Symud i'r prif gynnwys
Cuddio Rhestr Erthyglau

7 erthygl ar y dudalen hon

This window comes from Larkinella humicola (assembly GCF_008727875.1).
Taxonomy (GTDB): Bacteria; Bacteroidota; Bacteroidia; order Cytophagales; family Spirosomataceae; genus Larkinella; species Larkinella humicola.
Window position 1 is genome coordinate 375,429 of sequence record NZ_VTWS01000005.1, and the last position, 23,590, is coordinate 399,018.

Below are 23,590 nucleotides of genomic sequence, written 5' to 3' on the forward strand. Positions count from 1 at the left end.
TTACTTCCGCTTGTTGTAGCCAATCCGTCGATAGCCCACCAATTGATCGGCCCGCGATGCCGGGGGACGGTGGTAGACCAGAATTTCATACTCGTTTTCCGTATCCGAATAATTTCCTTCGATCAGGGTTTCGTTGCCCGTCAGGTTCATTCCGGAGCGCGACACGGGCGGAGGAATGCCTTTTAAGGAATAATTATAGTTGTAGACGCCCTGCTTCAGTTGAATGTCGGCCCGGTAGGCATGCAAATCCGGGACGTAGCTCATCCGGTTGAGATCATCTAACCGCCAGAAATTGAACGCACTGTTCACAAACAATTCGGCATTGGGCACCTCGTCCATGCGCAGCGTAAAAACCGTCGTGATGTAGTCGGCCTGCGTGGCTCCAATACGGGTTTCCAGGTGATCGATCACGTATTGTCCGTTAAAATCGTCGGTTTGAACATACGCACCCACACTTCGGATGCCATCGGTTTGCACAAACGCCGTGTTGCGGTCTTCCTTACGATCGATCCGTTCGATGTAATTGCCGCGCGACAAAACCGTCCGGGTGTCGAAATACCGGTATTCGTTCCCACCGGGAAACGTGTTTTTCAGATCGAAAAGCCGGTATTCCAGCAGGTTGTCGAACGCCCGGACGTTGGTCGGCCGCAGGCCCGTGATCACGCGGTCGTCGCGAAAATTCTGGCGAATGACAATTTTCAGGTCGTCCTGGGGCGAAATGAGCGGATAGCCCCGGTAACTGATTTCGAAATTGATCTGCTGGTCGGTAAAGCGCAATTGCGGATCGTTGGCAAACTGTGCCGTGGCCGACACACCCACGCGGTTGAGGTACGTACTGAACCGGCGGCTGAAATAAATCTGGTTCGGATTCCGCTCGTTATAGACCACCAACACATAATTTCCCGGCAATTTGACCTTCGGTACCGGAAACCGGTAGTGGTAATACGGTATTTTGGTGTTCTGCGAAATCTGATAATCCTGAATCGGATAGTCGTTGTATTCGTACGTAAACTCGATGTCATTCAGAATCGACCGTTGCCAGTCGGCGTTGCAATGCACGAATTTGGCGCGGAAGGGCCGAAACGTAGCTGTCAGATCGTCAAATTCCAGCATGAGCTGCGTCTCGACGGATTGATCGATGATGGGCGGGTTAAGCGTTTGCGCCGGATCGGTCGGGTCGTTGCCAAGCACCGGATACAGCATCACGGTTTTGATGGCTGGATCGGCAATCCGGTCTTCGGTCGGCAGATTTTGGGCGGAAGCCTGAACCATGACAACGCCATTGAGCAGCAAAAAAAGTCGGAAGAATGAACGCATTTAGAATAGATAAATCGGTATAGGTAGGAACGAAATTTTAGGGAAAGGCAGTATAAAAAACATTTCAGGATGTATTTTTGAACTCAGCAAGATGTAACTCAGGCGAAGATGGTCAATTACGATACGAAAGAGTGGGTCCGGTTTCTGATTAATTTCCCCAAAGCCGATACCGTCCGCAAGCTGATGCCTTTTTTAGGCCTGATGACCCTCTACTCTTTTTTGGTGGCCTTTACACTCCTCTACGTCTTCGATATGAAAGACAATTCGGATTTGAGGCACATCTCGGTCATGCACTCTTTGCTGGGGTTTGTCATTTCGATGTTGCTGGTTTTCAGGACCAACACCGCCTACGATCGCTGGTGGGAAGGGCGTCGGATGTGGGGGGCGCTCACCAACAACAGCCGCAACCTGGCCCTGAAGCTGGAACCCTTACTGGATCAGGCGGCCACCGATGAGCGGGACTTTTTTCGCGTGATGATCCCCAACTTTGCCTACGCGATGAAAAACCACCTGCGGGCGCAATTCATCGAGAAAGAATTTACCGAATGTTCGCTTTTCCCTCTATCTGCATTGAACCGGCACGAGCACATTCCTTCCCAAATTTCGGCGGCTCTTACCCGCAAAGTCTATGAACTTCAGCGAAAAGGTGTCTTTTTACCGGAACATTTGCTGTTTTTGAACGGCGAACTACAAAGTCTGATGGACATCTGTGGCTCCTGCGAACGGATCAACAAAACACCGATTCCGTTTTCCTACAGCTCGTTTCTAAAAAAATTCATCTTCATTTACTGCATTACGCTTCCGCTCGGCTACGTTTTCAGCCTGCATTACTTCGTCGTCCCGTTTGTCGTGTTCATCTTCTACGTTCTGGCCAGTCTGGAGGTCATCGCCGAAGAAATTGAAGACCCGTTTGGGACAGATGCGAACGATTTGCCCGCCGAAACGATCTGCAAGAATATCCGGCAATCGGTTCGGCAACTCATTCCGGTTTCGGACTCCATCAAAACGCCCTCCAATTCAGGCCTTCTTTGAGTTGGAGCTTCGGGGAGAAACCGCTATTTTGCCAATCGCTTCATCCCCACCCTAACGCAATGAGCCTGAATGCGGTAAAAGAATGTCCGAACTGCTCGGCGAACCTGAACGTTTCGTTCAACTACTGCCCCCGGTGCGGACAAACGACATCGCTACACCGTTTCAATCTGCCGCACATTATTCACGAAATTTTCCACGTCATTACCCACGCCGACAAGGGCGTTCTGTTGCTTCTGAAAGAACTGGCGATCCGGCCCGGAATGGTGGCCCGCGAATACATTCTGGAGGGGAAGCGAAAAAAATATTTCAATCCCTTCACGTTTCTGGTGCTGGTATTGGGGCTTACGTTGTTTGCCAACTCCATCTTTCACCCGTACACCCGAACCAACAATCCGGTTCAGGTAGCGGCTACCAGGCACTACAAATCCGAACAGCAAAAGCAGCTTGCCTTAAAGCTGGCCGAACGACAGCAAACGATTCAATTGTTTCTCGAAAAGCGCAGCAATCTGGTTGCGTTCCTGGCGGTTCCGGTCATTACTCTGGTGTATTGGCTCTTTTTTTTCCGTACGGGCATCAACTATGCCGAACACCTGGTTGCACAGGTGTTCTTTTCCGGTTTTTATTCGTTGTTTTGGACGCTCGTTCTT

FLINT. THE NEW CATHOLIC CHURCH.—We understand that the foundation stone of this church will be laid by the Bishop of Shrewsbury at an early date. THE NEW CHAPEL AT PENTRE.-The new chapel built at Pentre for the Welsh Calvinistic Methodists will be opened on the 26th instant. THE CROSS FOXES HOTEL.—This hotel was trans- ferred on Saturday, from Mr. Jackson to Mr. Wigan, brewer and proprietor of the Victoria, and other hotels in Liverpool. ST. PATRICK'S DAY.—A grand celebration and re-union in honor of Ireland's National Saint will be held at Flint on Monday next—St. Patrick's day. The gathering will take place in the Assem- bly-rooms, where a capital programme of national songs will be gone through, and the operetta of Cinderella, which was recently given with such admirable effect, will be repeated by general desire. FOG ON THE P-ivicR. -Between eight and half- past ten o'clock on Tuesday morning, a fog of great though varying density hung over the River Dee. The tide being in at the time, great care had to be exercised in the navigation of vessels on the river. The Minnie Jane, of Liverpool, a steam lighter, while making for Flint dock ran into the waste tip belonging to the Chemical Works, and knocked in her bows, fortunately above the water line. THE NEW HIGH SHERIFF.—The High Sheriff Richard Muspratt, Esq., Mayor of Flint, has appointed Mr. Henry Taylor, Town Clerk of Flint, Under Sheriff, and Messrs. Kelly and Keene, of Mold, acting Under Sheriffs, and the Rev. W. Ll. Nicholas, rector of Flint, has been appointed Sheriff's Chaplain. The High Sheriff and the Under Sheriff were sworn in on Monday. We heartily congra- tulate Mr. Muspratt on the honor conferred upon him. THE REV. RICHARD Owi&x. -On Saturday the Rev. Richard Owen, who has been conducting with eminent success revival services in several places in North W ales, preached two sermons at the Caersalem Chapel, one at ten o'clock in the morning and the other at three o'clock in the afternoon. The services were especially well attended, large numbers attending the afternoon services from Northop, Halkyn, Bagillt and Holywell. Mr. Owen speaks in plain and simple language, and by his great earnestness he reaches the hearts of his hearers in an extraordinary manner. He left the same evening for Mold, where he was conducting a mission at the time. THEFT OF A SOLDIER'S MEDAL.—At the Flint Police Court on Thursday last, an Irishman named Patrick Murphy was brought up in custody charged with stealing a medal belonging to David Jones, labourer at Coleshill Farm, near Flint. The prisoner and the prosecutor were in the Prince of Wales Inn drinking on Tuesday, the 4th inst., and the prose- cutor handed his medal round for the inspection of the company. While the prosecutor was lighting his pipe, the prisoner walked off with the medal, and was traced to the Railway Vaults, where he was given into custody.—Sergeant Ward said both prosecutor and'prisoner were drunk. In reply to the Chairman, prisoner said he was drunk, and took the medal bufcjhad no intention of stealing it, he gave it up when asked in the Railway Vaults. In reply to the Mayor, prisoner said there were other persons in the Prince of Wales drunk on the Monday but he did not know their names as he had only been in Flint a month. The Mayor ordered the prisoner to be discharged, and warned him to be more careful as he had narrowly escaped being sent to gaol. The police were instructed to be on the alert with regard to publicans who permitted drunkenness in their houses. TERRIBLE ACCIDENT ON THE RAILWAY— A MAN CUT TO PIECES. A frightful occurrence took place on the Chester and Holyhead Railway, near Pentre, on Thursday afternoon, whereby a young man named Edwin Illidge, was run down and terribly mangled by a passing train. The accident occurred as the deceased was crossing the railway foot crossing from Pentre into the works, and the facts are as follows. The deceased had been out of the works, and was re- turning by means of the foot crossing. Just as he was about to get on to the railway an express train was passing on the up line at full speed, and to which he seems to have directed his attention, at the same moment as the last van of the express train passed over the crossing the engine of the 3.24 (at Flint) stopping train came on to the crossing which the deceased seems never to have noticed. He was knocked under the train and killed instan- taneously, his body being fearfully mutilated, the unfortunate man's arms and legs being severed from his body and his head knocked into an almost irre- cognisable mass. After being knocked down he seems by some means or other to have got entangled with the chains of the patent continuous brake by which he was carried the whole length of the train, and fell from under the last van of the train, a distance of ninety yards from the crossing The man was observed to be in a dangerous position by Benjamin Jones, foreman platelayer at Flint, who with one of his men, the witness (George Williams) was some distance off. When the body fell from the guard's van Jones ran up, and seeing that the man was dead, he obtained a sheet from his cottage which is on the railway side close to where the accident took place, the body at the time being quite nude, every particle of clothing, with the exception of a small "sweat cloth" round his neck, being torn off. A number of the workmen from the Pentre works arrived, and the remains were collected and placed in the sheet and conveyed to the deceased's lodgings to await the inquest. The parents of the deceased who were fortunately known to Mr. Aldford, the manager of Pentre Works, were sent for and arrived the day after the accident. The deceased it appeared was a married man and father of four children, but his family did not reside with him.—An inquest was held upon the body on Saturday morning before Wm. Davies, Esq., coroner, at the Menai Bridge Inn, Pentre, when the following gentlemen were sworn on the jury;— Messrs. Albert George Smith (foreman), Richard Davies, Richard Evans, John Holford, George Foulkes, Alexander Dodd. W. H. Hull, William Williams, William Bagnall, H. F. Dubois, John Evans, Neil Blue, and William Rogers.—Mr. Parry, stationmaster at Flint, and Inspecter Tinsley were present on behalf of the Railway Co.—After the jury had viewed tho remains of the deceased the following evidence was taken.—Thomas Kenney deposed: I am a labourer working at Messrs. Smith and Mawdsley's Chemical Works at Pentre, and reside at No. 4, Pritchard's- terrace, Lead Brook Minor. I have known the deceased since about Christmas last, and he was working in the same works as myself. On Thursday afternoon I saw the deceased in the works about three o'clock, and I gave him instructions about starting certain work. In about half an hour afterwards I heard that the deceased had been cut to pieces on the line. I went at oqce to where the accident occurred, and recognised the body as that of Edwin Illidge. It was lying on the four-foot on the down line, between Benjamin Jones' house and the stile at the footpath crossing over the Chester and Holyhead Railway and leading from the turnpike road between Flint and Connah's Quay to the seashore. The body was very much mutilated, the legs lying in one place and the arms in another. We gathered the pieces together and placed them in a sheet, and removed them to deceased's lodging. The body was found about 85 yards from the footpath I have referred to; which also leads to Messrs. Smith and Mawdsley's Works, and a great number of the men in going to and returning from their work go along that footpath. The deceased was 26 years of age. —Thomas Baxter, engine driver in the employ of the London and North-western Railway Company, and resident at 11, Talbot-street, Chester, deposed I have been an engine driver for about twelve years. I was the driver of the 2-55. down train from Chester to Rhyl on Thursday, and when my train was on the Chester side of the signal man's box and near thereto, I saw a man coming from the direction of the turnpike road towards the stile leading to the footpath across the railway. I then blew my whistle, but it appeared to me that the man's attention was taken to the other road as if he was watching the up express, which was due at the time. When I saw him getting over the stile, I blew my whistle again, my train being then about three yards from the footpath, but the man did not seem to notice my train at all, and walked on in front of it. As we were going down the line, the left buffer caught him, and knocked him down under the engine and train. I stopped the train as soon as I possibly could, and went back to where the body was lying. The body ap- peared quite lifeless, and a number of workmen having arrived I proceeded on my journey. I was travelling at the rate of about 30 miles an hour when I first saw the man coming towards the stile. At that time I whistled once, and I whistled again when I saw him going over the stile, but I did not continue to whistle the whole time. The man would be about 12 yards from the stile when I first saw him, and I always whistle when coming to the crossing in question. The distance from the signal box to the crossing is about 120 yards.—The deceased's father asked how far it was from the stile to the place where the deceased was first struck, and the witness replied that he could not say exactly, but it was close to the line.—George Williams, a platelayer, stationed on the Flint section, and residing at 59, Mumforth-street, Flint, said On Thursday afternoon last, between three and four o'clock, my attention was called to a man about crossing the railway over the footpath at Pentre crossing. I also saw a train coming down the line which was close upon him. The man WM knocked down and carried a distance of ninety yards. I, with others, went to the spot and assisted in collecting the remains. I heard the whistle of the engine, when Benjamin Jones called my atten- tion to the man crossing the line. He said I am afraid if he goes on he will be killed," and that was the result. The up express was also passing at the time.—The Coroner then proceeded to review the evidence after which the room was cleared. In about ten minutes the jury had agreed upon their verdict, and the Foreman said we find a verdict of Accidental Death," and the jury beg to say that they consider there ought to be a bridge at thia crossing which they consider to be very dangerous. -• —The Coroner said he would have great pleasure in forwarding the recommendation of the jurv to the Railway Company.—Inspector Tinsley who w" present, said he would also see it was conveyed.- The Coroner thanked the jury for their attendance, and they were dismissed.—The funeral of the deceased took place on Saturday afternoon, his remains being buried in Flint Cemetery. A very large concourse of people attended the funeral. We believe the expences of the burial were defrayed by the workmen and others of Pentre Works.